42 killed as ‘Taliban’ sect clashes with Nigerian police force

KANO: Forty-two people were killed today in clashes between police and members of a radical sect in Nigeria that is inspired by the Taliban in Afghanistan, a hospital source said.

“We have received a total of 42 bodies,” Awwal Isa, a nurse at Bauchi Specialist Hospital in the northern city of Bauchi where the violence took place, told AFP over phone.

They were victims of “fighting between security personnel and members of the Taliban,” he said, alluding to the sect founded in Nigeria in 2004 with a mission to set up a strict Islamic state in Nigeria.

The two sides exchanged gunfire after a failed dawn attack on a police station in the neighbourhood of Dutsen Tenshin. “Our men succeeded in repelling the dawn attack by the Taliban,” Bauchi police spokesman Mohammed Barau told AFP over phone, adding that it appeared the assailants “wanted to steal weapons from the police station”. “We have launched a manhunt for other members of the group that have fled,” Barau added. Local journalists who went to Bauchi Specialist Hospital told AFP they had counted nine bodies there — six Taliban militants and three local inhabitants.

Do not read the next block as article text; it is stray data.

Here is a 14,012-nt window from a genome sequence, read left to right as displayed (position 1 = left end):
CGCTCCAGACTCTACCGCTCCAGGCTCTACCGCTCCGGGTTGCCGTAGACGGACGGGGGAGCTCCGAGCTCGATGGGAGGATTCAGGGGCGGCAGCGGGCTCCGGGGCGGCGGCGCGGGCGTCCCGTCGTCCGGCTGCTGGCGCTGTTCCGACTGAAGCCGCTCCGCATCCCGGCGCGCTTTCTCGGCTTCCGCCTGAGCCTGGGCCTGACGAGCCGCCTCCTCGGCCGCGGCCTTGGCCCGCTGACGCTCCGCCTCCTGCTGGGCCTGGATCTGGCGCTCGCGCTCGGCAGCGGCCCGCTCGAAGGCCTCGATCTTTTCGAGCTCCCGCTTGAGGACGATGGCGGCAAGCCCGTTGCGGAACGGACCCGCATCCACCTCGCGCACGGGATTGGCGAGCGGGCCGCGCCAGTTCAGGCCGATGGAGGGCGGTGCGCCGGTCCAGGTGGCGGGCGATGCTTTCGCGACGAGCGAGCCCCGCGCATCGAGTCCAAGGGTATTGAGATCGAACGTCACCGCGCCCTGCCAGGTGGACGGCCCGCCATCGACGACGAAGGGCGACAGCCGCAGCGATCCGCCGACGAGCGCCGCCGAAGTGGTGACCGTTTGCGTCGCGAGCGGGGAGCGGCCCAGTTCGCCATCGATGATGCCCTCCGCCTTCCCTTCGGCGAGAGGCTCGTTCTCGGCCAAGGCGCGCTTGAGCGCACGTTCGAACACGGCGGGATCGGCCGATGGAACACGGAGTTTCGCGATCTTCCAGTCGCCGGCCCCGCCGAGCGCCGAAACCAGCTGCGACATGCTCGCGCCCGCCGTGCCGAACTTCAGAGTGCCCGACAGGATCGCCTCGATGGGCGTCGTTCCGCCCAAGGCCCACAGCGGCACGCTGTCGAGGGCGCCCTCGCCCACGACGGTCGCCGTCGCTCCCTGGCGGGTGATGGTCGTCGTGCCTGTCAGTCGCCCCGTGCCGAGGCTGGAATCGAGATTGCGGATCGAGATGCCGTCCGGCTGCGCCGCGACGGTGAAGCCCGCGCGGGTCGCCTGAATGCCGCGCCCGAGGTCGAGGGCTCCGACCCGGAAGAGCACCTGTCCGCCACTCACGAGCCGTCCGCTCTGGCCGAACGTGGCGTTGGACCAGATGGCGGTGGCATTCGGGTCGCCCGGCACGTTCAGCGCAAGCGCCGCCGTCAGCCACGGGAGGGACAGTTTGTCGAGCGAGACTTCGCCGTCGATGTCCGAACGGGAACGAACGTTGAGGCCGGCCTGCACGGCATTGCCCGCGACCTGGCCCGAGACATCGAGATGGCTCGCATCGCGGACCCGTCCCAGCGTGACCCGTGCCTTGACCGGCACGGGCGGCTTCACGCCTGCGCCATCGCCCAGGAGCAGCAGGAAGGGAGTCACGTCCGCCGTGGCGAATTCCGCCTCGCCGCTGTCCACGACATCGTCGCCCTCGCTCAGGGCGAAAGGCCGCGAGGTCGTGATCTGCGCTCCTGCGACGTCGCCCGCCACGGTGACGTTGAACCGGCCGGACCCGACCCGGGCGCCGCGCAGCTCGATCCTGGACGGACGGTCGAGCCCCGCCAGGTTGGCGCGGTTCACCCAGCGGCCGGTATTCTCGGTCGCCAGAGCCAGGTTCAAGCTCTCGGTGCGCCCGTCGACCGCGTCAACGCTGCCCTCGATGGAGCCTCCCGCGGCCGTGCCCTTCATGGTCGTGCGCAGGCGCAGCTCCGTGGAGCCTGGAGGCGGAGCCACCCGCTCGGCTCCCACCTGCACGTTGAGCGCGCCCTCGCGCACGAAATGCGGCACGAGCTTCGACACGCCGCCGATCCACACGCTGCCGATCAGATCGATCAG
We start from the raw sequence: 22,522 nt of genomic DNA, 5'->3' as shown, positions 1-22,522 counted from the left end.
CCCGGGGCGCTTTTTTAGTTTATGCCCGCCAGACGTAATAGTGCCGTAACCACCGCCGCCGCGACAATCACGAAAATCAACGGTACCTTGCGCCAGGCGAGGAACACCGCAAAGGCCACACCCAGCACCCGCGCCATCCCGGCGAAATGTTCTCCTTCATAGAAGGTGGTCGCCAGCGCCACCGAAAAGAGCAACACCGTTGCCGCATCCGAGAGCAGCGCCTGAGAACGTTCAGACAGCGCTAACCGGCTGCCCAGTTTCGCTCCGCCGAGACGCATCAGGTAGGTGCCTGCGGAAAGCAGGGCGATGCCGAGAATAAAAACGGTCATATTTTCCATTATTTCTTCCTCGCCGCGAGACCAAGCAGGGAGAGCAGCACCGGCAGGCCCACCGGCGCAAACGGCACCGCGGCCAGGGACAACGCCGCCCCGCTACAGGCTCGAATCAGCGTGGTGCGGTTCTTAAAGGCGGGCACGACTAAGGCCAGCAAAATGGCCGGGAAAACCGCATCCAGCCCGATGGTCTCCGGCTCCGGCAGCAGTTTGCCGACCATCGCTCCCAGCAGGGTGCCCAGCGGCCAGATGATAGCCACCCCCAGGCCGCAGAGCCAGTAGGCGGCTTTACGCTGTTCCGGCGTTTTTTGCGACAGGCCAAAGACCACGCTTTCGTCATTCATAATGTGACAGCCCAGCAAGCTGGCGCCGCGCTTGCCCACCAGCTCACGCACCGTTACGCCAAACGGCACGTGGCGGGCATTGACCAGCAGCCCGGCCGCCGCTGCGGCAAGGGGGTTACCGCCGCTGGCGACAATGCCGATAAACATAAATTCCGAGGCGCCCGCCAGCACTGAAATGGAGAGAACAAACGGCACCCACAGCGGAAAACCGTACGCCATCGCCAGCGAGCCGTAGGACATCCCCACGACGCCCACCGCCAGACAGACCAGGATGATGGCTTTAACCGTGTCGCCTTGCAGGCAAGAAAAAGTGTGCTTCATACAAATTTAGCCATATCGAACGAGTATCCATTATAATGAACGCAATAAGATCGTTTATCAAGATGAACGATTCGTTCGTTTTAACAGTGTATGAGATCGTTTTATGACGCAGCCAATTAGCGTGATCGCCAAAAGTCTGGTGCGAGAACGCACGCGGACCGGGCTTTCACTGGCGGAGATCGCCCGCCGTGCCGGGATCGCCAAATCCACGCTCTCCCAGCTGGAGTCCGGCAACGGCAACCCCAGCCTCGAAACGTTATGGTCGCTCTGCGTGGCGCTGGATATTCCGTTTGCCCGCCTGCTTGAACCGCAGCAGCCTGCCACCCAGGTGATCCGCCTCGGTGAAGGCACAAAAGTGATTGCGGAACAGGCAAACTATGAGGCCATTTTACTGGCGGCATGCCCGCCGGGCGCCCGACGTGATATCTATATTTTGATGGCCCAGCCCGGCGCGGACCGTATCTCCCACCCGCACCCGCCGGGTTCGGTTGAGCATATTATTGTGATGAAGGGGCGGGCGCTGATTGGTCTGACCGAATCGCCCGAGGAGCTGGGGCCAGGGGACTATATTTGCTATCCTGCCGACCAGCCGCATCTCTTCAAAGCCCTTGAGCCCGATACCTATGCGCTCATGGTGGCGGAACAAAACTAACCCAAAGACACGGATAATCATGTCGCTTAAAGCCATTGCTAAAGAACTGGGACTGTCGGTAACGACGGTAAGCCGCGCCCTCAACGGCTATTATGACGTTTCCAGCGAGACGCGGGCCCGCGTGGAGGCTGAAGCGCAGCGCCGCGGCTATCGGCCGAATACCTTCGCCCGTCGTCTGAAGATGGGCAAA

Isa said, initially, the hospital received nine bodies, followed by another 33. He added that one of the dead was a soldier.

The Nigerian Taliban debuted in 2004 when it set up a base in Kanamma village in Yobe state,

from where it attacked police outposts and killed police officers.